South Africa’s government scrapped a plan to change rules aimed at redressing economic inequality and empowering black business people that threatened to put new investment deals in the country on hold for months.
Trade and Industry Minister Rob Davies withdrew an official notice of May 5 that said companies would get fewer black economic empowerment points if their non-white shareholders are community trusts or employees rather than individuals or black-owned businesses. The points are part of an assessment system that gauges whether companies can win government contracts.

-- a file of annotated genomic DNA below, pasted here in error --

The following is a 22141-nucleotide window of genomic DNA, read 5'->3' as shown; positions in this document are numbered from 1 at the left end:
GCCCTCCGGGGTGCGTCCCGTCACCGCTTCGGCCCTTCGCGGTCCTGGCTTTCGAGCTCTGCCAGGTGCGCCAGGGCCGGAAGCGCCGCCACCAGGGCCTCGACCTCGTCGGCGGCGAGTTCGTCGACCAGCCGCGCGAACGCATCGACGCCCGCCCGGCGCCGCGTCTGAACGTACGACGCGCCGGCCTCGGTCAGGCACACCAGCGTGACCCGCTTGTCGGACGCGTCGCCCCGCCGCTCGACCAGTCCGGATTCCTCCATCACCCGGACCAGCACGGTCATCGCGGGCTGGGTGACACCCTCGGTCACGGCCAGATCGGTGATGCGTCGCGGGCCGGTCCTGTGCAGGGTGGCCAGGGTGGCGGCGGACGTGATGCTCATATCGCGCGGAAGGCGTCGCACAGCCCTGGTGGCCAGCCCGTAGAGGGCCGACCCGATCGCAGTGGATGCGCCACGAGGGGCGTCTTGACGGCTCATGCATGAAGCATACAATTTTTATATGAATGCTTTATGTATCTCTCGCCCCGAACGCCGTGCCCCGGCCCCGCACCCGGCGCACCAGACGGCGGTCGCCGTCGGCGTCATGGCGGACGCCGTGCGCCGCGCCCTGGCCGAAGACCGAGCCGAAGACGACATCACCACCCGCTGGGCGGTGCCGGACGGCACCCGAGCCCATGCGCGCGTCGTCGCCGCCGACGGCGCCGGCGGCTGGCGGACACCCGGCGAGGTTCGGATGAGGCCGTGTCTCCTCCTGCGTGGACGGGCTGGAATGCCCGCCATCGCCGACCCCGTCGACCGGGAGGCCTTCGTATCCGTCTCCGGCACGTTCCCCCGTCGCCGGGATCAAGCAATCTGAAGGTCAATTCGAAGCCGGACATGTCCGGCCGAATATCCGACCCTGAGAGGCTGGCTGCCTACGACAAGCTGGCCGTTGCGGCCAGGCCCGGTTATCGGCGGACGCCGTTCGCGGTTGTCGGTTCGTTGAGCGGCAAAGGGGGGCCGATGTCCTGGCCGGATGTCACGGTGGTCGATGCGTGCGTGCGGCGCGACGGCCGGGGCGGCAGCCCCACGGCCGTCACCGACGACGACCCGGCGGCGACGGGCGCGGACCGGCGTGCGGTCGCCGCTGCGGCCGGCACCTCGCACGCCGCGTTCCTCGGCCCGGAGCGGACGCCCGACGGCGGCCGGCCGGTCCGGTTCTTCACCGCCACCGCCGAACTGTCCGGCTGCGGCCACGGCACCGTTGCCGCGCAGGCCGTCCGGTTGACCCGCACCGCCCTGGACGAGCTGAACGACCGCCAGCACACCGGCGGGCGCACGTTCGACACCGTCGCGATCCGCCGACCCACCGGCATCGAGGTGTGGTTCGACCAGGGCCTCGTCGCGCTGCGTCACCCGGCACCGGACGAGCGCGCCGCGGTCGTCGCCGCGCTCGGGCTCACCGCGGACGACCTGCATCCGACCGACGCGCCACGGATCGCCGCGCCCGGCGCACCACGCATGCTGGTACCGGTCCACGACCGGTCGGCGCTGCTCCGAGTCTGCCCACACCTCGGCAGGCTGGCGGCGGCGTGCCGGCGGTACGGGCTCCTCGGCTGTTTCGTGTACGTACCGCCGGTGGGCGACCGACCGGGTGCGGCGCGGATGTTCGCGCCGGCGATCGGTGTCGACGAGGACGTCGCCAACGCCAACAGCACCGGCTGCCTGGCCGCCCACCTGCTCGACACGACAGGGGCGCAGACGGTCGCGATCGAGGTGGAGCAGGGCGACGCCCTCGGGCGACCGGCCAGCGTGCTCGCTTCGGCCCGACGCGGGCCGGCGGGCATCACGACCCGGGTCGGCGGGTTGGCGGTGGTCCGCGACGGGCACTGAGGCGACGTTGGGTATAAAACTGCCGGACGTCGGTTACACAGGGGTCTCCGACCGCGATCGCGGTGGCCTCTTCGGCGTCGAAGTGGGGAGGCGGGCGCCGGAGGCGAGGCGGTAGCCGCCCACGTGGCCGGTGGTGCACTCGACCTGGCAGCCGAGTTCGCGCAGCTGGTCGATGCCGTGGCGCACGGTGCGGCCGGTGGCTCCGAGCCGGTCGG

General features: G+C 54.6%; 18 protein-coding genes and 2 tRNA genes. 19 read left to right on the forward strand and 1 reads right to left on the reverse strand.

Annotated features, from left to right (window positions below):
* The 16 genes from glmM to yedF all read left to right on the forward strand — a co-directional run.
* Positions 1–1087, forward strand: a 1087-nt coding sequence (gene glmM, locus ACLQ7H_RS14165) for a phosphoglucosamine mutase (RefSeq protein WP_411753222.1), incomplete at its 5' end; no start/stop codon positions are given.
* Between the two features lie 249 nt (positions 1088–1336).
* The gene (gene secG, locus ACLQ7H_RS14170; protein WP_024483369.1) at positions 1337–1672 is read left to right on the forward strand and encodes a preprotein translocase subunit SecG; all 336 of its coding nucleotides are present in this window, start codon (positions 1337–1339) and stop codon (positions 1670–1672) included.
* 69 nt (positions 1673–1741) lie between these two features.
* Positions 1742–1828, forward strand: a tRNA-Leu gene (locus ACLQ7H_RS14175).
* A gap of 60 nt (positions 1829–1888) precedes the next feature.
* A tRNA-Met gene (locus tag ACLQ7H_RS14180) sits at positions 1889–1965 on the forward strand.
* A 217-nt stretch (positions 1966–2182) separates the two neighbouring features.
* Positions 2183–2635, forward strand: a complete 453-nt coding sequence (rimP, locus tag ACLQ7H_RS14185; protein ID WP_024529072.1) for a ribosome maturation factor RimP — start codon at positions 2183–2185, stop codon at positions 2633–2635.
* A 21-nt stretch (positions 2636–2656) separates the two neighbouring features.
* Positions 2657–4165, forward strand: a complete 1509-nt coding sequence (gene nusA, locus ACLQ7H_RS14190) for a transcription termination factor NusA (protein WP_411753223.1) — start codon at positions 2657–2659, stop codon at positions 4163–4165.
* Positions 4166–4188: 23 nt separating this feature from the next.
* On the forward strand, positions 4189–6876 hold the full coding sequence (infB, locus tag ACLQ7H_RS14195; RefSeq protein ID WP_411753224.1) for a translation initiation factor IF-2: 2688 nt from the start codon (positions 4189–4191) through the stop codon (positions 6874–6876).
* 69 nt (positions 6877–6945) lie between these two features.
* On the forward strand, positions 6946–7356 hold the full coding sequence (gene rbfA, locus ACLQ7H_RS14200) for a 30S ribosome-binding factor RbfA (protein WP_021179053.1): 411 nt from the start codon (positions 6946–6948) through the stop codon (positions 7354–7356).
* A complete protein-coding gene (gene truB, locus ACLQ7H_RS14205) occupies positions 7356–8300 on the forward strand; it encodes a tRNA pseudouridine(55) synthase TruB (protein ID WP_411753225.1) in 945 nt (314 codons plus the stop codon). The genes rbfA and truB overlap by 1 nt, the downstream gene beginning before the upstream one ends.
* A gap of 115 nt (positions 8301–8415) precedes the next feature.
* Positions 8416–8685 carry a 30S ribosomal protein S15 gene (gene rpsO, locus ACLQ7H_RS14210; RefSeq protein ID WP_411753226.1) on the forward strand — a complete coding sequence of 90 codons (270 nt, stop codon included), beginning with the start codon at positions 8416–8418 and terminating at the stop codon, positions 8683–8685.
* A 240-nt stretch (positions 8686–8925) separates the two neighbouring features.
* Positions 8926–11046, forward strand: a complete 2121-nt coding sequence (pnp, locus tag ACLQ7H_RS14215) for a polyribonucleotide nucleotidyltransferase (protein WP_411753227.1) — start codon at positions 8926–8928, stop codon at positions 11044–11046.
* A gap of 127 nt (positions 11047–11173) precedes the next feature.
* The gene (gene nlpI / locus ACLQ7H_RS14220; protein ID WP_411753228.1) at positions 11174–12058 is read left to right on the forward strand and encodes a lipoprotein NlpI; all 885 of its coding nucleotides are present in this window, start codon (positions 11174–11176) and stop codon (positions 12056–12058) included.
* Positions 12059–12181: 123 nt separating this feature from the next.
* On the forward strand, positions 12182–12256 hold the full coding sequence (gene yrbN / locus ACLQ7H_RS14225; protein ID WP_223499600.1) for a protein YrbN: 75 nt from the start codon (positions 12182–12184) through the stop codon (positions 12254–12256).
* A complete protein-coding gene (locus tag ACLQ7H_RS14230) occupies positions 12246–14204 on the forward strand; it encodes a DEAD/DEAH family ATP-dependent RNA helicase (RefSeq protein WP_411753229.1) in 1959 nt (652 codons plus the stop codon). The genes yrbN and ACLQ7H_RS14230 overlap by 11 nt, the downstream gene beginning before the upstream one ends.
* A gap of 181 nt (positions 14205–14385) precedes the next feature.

“This is a very welcome, sensible decision given the original guidelines struck a lot of fear into investors about the state of their Black Economic Empowerment settlements,” Peter Attard Montalto, an economist at Nomura International Plc, said in an e-mailed response to questions.
Uncertainty surrounding the May 5 order and a lack of clarity on timing of the changes had created uncertainty among companies and investors, according to lawyers from Norton Rose Fulbright LLP and Cliffe Dekker Hofmeyr. South Africa’s empowerment laws are designed to help citizens disadvantaged by apartheid, a system of whites-only rule, to get ahead in business.